A new weather satellite will soon help the Western U.S. spot storms and wildfires before they happen.
The U.S. National Oceanic and Atmospheric Administration launched its new GOESS-S satellite on Thursday from Cape Canaveral, Florida.
The satellite will sit about 22,300 miles above Earth and scan different parts of the world, according to The Verge, taking pictures “five times faster and at four times the image resolution as previous probes.”
This means that the GOESS-S “can see features in the atmosphere change every 30 seconds, while previously, the fastest we could do was every five or 15 minutes,” The Verge reported.
The satellite will focus its attention on the Western U.S., Hawaii, Alaska and parts of the Pacific Ocean, including New Zealand and Australia, according to Florida Today.
The GOESS-S can scan Earth’s clouds and storm patterns quickly, offering meteorologists a chance to see different types of clouds, observe temperatures and track lightning strikes.
This will help weather watchers identify forthcoming storms, natural disasters and lightning-caused wildfires.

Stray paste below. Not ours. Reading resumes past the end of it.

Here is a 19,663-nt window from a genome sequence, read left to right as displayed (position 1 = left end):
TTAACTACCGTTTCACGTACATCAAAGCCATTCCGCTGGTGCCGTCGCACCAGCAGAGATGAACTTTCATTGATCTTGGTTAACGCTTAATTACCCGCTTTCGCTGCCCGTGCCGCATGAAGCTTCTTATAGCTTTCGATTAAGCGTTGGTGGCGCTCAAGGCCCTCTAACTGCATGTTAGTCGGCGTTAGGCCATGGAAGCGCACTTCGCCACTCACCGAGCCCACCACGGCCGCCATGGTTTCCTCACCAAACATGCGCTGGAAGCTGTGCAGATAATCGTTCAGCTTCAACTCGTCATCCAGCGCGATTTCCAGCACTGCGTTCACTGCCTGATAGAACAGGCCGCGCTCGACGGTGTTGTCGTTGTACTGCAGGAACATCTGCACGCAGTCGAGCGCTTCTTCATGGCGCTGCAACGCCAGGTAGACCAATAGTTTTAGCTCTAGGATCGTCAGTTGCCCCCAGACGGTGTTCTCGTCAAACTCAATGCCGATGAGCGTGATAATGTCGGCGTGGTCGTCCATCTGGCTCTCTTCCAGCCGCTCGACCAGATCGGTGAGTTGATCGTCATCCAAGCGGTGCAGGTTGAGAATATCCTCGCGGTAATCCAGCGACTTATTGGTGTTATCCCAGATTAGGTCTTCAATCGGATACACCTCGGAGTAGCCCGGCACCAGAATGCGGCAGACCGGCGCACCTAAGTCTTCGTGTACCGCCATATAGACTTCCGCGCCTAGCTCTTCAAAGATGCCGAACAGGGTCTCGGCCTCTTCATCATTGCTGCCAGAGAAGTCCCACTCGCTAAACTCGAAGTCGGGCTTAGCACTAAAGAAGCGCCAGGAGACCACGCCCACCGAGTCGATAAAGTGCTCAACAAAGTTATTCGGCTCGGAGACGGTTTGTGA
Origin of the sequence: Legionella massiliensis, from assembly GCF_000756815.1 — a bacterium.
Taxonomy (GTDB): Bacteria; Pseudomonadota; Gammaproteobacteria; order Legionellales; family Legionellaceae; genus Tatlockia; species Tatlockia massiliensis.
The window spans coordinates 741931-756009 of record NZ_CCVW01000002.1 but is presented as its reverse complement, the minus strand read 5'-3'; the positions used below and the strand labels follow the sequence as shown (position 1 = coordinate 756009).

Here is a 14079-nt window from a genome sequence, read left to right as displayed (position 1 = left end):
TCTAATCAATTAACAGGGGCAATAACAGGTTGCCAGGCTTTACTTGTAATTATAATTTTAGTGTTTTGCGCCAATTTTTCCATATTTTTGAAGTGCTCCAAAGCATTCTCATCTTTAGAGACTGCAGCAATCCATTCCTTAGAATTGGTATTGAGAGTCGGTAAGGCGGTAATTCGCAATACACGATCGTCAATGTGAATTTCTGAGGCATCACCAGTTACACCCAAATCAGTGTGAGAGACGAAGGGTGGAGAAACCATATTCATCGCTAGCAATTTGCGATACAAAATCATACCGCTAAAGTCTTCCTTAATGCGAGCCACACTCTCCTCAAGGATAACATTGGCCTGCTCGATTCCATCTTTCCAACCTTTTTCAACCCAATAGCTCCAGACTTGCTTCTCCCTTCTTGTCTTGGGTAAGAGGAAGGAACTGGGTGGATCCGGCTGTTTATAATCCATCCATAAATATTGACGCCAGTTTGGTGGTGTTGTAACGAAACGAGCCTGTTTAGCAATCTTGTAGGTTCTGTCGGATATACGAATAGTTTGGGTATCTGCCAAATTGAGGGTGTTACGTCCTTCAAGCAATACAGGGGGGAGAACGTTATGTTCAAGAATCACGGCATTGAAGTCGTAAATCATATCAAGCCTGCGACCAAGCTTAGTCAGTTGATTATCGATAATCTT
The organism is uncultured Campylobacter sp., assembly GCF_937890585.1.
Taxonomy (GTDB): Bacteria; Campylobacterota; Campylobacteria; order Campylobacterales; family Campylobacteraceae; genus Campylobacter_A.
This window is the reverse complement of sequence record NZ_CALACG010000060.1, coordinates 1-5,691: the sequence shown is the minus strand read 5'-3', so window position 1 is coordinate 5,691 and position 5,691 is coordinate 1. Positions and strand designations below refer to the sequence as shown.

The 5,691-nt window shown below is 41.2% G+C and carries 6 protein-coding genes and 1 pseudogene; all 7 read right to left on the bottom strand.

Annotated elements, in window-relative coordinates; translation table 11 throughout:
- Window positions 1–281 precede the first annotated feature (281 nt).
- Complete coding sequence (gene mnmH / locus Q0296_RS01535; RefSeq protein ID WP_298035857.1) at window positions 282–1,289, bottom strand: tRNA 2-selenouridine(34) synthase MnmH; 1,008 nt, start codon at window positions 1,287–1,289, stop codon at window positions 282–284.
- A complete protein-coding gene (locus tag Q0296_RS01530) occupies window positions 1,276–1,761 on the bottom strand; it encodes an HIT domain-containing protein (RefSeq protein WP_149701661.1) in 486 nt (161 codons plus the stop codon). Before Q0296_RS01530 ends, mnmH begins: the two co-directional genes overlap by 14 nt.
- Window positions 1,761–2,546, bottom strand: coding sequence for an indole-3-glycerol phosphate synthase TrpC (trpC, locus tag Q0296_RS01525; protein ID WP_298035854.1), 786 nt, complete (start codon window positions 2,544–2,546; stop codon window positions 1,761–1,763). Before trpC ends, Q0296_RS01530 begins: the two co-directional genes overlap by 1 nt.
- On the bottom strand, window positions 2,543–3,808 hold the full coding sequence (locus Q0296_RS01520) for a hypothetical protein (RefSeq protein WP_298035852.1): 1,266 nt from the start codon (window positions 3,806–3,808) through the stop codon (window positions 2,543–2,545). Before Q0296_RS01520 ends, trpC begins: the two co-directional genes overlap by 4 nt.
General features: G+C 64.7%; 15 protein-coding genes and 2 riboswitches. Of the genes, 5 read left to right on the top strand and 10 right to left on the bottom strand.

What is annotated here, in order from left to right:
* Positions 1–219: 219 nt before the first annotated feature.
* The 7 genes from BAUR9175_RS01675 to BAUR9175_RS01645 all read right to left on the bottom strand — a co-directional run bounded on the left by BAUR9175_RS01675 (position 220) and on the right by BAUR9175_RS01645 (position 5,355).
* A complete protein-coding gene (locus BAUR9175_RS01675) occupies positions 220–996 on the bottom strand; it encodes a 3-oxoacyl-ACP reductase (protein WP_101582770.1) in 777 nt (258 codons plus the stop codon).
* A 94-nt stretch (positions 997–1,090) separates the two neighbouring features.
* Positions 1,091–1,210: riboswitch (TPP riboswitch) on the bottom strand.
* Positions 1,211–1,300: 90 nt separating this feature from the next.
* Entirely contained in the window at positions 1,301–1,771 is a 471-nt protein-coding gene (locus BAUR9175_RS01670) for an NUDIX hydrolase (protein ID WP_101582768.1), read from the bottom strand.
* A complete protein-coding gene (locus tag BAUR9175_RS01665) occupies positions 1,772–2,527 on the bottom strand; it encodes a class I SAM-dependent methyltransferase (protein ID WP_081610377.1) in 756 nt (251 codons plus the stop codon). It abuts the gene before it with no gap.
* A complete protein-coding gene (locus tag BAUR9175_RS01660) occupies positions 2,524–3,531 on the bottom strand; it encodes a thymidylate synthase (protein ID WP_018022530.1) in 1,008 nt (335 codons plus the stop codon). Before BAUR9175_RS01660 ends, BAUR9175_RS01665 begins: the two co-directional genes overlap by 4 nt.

Tim Walsh, acting GOES-R system program director, told The Verge that the satellite will go under months of testing before it will be fully operational at the end of the year.
The NOAA previously launched the GOES-16, which helped the administration notice wildfires in Texas ahead of time, according to Phys.org. The GOES-16 also helped forecasters spot new wildfires in Kansas, California and Oklahoma.
Specifically, the satellite helped forecasters monitor wildfire smoke in Southern California last year, which led to thousands of evacuations.Comment on this story
The satellite took images at a super fast rate, allowing weather observers a chance to see the difference between smoke and clouds, according to SFGate.com.
"We are using the GOES-16 data in ways we planned and in ways we didn't even imagine," National Weather Service director Louis Uccellini said, according to Phys.org. "GOES-16 has been a game changer for monitoring hurricanes, wildfires, severe storms and lightning. Now that it is operational and the data is incorporated into the forecast process, we will be able to use it across all our service areas, starting with winter storms."